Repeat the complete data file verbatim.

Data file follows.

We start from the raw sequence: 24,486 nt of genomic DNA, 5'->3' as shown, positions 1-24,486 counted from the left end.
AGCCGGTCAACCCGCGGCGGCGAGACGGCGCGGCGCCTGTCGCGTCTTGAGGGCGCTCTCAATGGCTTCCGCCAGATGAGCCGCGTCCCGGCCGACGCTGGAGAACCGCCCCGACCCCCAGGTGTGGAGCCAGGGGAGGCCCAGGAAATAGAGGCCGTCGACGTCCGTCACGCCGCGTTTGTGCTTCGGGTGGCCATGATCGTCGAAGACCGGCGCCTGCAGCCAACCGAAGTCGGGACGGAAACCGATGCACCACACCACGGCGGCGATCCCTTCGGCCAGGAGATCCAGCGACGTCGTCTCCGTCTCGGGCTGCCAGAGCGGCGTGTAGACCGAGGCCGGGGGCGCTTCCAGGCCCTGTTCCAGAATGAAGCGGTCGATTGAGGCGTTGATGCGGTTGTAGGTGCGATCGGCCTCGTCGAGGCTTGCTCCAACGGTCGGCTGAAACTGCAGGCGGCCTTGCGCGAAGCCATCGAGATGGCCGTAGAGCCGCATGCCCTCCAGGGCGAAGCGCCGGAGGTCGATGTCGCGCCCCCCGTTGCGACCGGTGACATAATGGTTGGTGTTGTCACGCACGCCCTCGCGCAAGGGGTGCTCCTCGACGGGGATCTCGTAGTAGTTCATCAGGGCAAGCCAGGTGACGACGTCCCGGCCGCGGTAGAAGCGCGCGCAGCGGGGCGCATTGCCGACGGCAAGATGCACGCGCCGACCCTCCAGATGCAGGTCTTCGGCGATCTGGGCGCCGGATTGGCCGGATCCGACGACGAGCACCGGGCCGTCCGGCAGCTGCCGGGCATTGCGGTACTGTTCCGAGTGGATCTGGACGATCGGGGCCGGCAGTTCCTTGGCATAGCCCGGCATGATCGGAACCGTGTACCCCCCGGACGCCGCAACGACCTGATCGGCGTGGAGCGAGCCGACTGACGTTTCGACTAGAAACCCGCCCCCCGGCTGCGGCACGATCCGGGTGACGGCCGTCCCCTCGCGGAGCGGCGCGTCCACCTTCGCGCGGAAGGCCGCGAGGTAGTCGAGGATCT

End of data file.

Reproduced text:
We start from the raw sequence: 24,486 nt of genomic DNA, 5'->3' as shown, positions 1-24,486 counted from the left end.
AGCCGGTCAACCCGCGGCGGCGAGACGGCGCGGCGCCTGTCGCGTCTTGAGGGCGCTCTCAATGGCTTCCGCCAGATGAGCCGCGTCCCGGCCGACGCTGGAGAACCGCCCCGACCCCCAGGTGTGGAGCCAGGGGAGGCCCAGGAAATAGAGGCCGTCGACGTCCGTCACGCCGCGTTTGTGCTTCGGGTGGCCATGATCGTCGAAGACCGGCGCCTGCAGCCAACCGAAGTCGGGACGGAAACCGATGCACCACACCACGGCGGCGATCCCTTCGGCCAGGAGATCCAGCGACGTCGTCTCCGTCTCGGGCTGCCAGAGCGGCGTGTAGACCGAGGCCGGGGGCGCTTCCAGGCCCTGTTCCAGAATGAAGCGGTCGATTGAGGCGTTGATGCGGTTGTAGGTGCGATCGGCCTCGTCGAGGCTTGCTCCAACGGTCGGCTGAAACTGCAGGCGGCCTTGCGCGAAGCCATCGAGATGGCCGTAGAGCCGCATGCCCTCCAGGGCGAAGCGCCGGAGGTCGATGTCGCGCCCCCCGTTGCGACCGGTGACATAATGGTTGGTGTTGTCACGCACGCCCTCGCGCAAGGGGTGCTCCTCGACGGGGATCTCGTAGTAGTTCATCAGGGCAAGCCAGGTGACGACGTCCCGGCCGCGGTAGAAGCGCGCGCAGCGGGGCGCATTGCCGACGGCAAGATGCACGCGCCGACCCTCCAGATGCAGGTCTTCGGCGATCTGGGCGCCGGATTGGCCGGATCCGACGACGAGCACCGGGCCGTCCGGCAGCTGCCGGGCATTGCGGTACTGTTCCGAGTGGATCTGGACGATCGGGGCCGGCAGTTCCTTGGCATAGCCCGGCATGATCGGAACCGTGTACCCCCCGGACGCCGCAACGACCTGATCGGCGTGGAGCGAGCCGACTGACGTTTCGACTAGAAACCCGCCCCCCGGCTGCGGCACGATCCGGGTGACGGCCGTCCCCTCGCGGAGCGGCGCGTCCACCTTCGCGCGGAAGGCCGCGAGGTAGTCGAGGATCT